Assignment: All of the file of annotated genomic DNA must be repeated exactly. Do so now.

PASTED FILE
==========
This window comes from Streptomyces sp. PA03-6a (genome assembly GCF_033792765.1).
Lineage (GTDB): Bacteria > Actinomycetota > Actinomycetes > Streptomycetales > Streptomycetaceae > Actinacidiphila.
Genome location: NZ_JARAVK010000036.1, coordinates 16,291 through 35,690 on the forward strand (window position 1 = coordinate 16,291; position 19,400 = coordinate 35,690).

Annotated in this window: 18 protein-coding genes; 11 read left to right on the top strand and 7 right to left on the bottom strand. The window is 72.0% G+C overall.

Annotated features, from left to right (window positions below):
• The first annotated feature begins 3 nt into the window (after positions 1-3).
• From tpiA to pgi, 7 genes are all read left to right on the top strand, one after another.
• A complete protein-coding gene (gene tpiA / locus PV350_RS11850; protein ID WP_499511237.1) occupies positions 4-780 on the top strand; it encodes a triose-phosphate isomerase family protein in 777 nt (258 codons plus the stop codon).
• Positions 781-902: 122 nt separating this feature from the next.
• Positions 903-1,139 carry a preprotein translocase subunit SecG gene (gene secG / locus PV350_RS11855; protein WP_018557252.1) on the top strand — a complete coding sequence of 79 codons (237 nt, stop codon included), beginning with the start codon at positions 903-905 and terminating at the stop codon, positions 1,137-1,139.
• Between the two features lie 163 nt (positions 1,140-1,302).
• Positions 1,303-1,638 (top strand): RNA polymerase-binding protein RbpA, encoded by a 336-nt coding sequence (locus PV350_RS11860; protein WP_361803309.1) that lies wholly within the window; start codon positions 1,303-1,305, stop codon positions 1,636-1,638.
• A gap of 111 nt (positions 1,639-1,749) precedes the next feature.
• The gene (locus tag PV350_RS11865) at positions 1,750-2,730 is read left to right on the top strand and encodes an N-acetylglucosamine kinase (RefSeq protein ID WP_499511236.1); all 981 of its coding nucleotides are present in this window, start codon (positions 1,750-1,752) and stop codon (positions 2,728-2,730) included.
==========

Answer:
This window comes from Streptomyces sp. PA03-6a (genome assembly GCF_033792765.1).
Lineage (GTDB): Bacteria > Actinomycetota > Actinomycetes > Streptomycetales > Streptomycetaceae > Actinacidiphila.
Genome location: NZ_JARAVK010000036.1, coordinates 16,291 through 35,690 on the forward strand (window position 1 = coordinate 16,291; position 19,400 = coordinate 35,690).

Annotated in this window: 18 protein-coding genes; 11 read left to right on the top strand and 7 right to left on the bottom strand. The window is 72.0% G+C overall.

Annotated features, from left to right (window positions below):
• The first annotated feature begins 3 nt into the window (after positions 1-3).
• From tpiA to pgi, 7 genes are all read left to right on the top strand, one after another.
• A complete protein-coding gene (gene tpiA / locus PV350_RS11850; protein ID WP_499511237.1) occupies positions 4-780 on the top strand; it encodes a triose-phosphate isomerase family protein in 777 nt (258 codons plus the stop codon).
• Positions 781-902: 122 nt separating this feature from the next.
• Positions 903-1,139 carry a preprotein translocase subunit SecG gene (gene secG / locus PV350_RS11855; protein WP_018557252.1) on the top strand — a complete coding sequence of 79 codons (237 nt, stop codon included), beginning with the start codon at positions 903-905 and terminating at the stop codon, positions 1,137-1,139.
• Between the two features lie 163 nt (positions 1,140-1,302).
• Positions 1,303-1,638 (top strand): RNA polymerase-binding protein RbpA, encoded by a 336-nt coding sequence (locus PV350_RS11860; protein WP_361803309.1) that lies wholly within the window; start codon positions 1,303-1,305, stop codon positions 1,636-1,638.
• A gap of 111 nt (positions 1,639-1,749) precedes the next feature.
• The gene (locus tag PV350_RS11865) at positions 1,750-2,730 is read left to right on the top strand and encodes an N-acetylglucosamine kinase (RefSeq protein ID WP_499511236.1); all 981 of its coding nucleotides are present in this window, start codon (positions 1,750-1,752) and stop codon (positions 2,728-2,730) included.